Mindfulness Made Easy – Practice #9 Go very Slow

Here is the ninth of my 50 Mindful Practices  from my upcoming book. Please sign up for my weekly emails if you want to get the rest automatically in your email box. I welcome your feedback and please pass along to your friends!


Practice 9: Go very slow

“Not causing harm requires staying awake. Part of being awake is slowing down enough to notice what we say and do. The more we witness our emotional chain reactions and understand how they work, it’s easier to refrain. It becomes a way of life to stay awake, slow down and notice” Pema Chodron

What it is. You may have heard of the internationally successful slow food movement. It was started by a handful of people who believe that we should not rush food. We should not rush growing food, harvesting food, preparing food and eating food. They wanted to reclaim the natural cycles of food and help humans get more in touch with the very nourishment that keeps us alive.  They have taught us how to savour food and relationships! What a great idea! Now there is even a slow medical movement, combating the speed at which we diagnose and resolve medical issues.

We live our lives in a complete rush. We move from catastrophe to catastrophe in continual movement – seeing, responding, reacting, planning, eating, yelling and rarely pausing. We launch into situations and before we know it we are flipping out and blaming others for their foul moods, bad  tempers or inappropriate responses.  In reality, much of this could be preventing simply by slowing down a bit, and giving yourself time to pause before moving from one situation to the next.

How to do it. Think back over your first waking hour this morning. Recall in as much detail as possible what you did and who you spoke to. Did you wake slowly and eat your breakfast calmly? Did you leap out of bed, speed into the shower, and shovel down your breakfast, or skip it altogether? For the next hour try to go as slow as you possibly can. Notice your internal urge to pick up speed and where you feel it in your body. If you catch yourself rushing simply stop, take three slow deep breaths, drop your shoulders, smile and continue.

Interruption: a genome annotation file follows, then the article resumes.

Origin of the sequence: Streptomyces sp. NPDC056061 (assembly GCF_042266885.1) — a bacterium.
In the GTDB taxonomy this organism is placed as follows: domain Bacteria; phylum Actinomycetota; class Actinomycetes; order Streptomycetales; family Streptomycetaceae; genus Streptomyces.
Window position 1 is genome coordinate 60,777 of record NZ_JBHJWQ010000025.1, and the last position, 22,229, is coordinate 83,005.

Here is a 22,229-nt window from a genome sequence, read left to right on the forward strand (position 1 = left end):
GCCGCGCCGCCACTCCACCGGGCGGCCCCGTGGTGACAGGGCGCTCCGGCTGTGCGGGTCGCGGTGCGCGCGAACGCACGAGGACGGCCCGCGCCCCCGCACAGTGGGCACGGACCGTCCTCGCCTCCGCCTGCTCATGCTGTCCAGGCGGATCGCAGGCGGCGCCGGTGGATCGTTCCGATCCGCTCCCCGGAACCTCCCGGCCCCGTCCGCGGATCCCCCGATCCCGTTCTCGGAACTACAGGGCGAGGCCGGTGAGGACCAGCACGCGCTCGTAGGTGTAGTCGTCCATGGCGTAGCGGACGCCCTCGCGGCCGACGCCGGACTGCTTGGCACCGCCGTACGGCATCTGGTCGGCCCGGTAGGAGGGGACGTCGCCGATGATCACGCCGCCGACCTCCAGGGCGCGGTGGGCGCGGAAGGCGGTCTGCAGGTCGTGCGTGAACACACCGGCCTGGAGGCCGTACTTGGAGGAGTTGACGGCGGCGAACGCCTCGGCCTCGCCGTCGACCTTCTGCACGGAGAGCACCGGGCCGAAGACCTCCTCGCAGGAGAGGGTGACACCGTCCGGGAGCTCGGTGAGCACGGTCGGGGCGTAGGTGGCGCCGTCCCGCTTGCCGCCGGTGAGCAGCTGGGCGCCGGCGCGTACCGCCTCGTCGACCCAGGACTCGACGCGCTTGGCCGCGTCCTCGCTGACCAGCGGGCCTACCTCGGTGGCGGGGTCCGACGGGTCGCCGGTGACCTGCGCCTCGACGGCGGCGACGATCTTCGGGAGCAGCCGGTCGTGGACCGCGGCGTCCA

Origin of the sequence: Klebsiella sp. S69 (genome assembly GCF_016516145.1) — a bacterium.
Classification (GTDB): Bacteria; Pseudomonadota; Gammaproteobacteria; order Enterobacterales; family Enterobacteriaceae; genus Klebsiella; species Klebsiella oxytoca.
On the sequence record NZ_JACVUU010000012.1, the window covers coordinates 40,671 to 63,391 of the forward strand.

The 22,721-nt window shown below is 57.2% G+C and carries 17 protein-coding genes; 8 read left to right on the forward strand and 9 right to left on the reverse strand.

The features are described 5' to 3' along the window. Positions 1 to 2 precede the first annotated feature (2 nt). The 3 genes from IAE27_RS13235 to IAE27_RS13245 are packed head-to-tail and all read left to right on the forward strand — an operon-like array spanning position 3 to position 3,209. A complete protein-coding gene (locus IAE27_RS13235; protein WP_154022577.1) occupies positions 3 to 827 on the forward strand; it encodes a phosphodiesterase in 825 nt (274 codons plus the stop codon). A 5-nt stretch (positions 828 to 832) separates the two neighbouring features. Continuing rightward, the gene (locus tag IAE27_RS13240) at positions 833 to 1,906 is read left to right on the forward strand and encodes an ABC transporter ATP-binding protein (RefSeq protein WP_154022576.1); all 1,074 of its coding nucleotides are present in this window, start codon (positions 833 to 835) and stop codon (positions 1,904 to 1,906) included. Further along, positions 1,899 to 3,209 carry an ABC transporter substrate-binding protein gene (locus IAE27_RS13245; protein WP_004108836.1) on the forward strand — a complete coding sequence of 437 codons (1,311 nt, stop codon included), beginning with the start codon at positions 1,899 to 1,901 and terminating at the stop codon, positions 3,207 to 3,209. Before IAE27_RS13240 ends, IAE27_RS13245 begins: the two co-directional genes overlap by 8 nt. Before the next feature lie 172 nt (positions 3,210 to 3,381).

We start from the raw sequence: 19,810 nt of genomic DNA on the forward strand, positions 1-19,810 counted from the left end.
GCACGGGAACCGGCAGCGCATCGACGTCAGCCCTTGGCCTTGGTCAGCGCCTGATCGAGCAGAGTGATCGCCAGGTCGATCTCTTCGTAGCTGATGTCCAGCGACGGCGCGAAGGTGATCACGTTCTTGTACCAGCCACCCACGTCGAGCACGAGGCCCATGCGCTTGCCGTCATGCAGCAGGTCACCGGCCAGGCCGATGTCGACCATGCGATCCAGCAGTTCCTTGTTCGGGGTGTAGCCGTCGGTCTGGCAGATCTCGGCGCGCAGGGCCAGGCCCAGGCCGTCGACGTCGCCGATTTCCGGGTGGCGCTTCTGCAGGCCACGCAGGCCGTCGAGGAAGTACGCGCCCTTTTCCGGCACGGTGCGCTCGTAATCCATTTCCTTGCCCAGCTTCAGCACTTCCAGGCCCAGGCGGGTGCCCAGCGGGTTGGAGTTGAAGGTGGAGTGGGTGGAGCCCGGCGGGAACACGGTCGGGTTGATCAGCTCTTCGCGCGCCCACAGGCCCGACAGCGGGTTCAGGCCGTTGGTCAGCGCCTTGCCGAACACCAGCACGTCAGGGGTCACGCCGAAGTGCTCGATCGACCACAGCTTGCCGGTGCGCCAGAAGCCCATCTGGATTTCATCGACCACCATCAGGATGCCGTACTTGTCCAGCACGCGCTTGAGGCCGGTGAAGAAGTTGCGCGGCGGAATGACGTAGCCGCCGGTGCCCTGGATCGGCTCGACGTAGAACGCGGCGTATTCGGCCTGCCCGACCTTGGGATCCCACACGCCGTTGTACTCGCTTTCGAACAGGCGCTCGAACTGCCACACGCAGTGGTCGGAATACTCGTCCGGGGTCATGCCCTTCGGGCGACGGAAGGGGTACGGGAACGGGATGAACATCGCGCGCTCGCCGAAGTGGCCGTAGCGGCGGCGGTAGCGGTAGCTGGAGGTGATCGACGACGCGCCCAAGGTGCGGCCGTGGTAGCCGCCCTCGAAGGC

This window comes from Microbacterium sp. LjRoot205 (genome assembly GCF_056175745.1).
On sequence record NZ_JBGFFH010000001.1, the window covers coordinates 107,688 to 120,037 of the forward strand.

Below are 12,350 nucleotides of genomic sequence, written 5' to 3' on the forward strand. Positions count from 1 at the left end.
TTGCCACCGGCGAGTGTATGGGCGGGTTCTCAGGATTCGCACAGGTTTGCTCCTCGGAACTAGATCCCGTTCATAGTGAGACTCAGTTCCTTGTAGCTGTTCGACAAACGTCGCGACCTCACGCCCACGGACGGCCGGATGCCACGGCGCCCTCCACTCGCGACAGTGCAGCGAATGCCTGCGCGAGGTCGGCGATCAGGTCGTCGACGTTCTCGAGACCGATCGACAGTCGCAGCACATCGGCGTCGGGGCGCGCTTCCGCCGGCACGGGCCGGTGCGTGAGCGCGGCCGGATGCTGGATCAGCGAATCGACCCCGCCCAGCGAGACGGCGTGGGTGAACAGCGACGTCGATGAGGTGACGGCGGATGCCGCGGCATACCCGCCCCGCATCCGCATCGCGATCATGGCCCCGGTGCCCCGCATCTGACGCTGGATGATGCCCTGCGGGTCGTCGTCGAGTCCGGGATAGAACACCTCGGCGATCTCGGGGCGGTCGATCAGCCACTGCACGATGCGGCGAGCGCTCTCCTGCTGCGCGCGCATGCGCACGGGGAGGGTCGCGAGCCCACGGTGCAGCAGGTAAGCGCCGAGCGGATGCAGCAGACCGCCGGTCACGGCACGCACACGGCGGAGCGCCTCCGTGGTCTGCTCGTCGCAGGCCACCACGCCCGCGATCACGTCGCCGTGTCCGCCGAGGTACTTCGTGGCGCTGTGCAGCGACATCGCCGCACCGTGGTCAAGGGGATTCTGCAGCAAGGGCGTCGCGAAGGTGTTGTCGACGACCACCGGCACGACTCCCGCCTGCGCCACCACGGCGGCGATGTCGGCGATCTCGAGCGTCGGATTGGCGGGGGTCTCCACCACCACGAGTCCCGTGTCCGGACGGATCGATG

The key to slowing down is mostly noticing how you are moving.  When are you moving at break-neck speeds? When are you calm and in the flow? When are you completely still? Over time and with some reflection you may begin to understand the deeper reasons for your compulsion to speed.

What to notice. The most obvious benefit to slowing down is the sense of relaxation you feel. It feels like a weight has been lifted off your shoulders. Slowing down also causes your mind to clear. You are able to see and think more clearly. It’s as if the fog lifts, if only for a second. You will be able to observe things that moments before were just a blur.  Over time you may discover that there is a little voice (I call the slave driver) in your brain that is telling you to never stop. This voice may be telling you things like, “If you stop you will be worthless or broke” or “No one will likes lazy people.”   Being mindful of this voice (also called the ego) helps you understand the deeper roots as to why you find it so hard to slow down.

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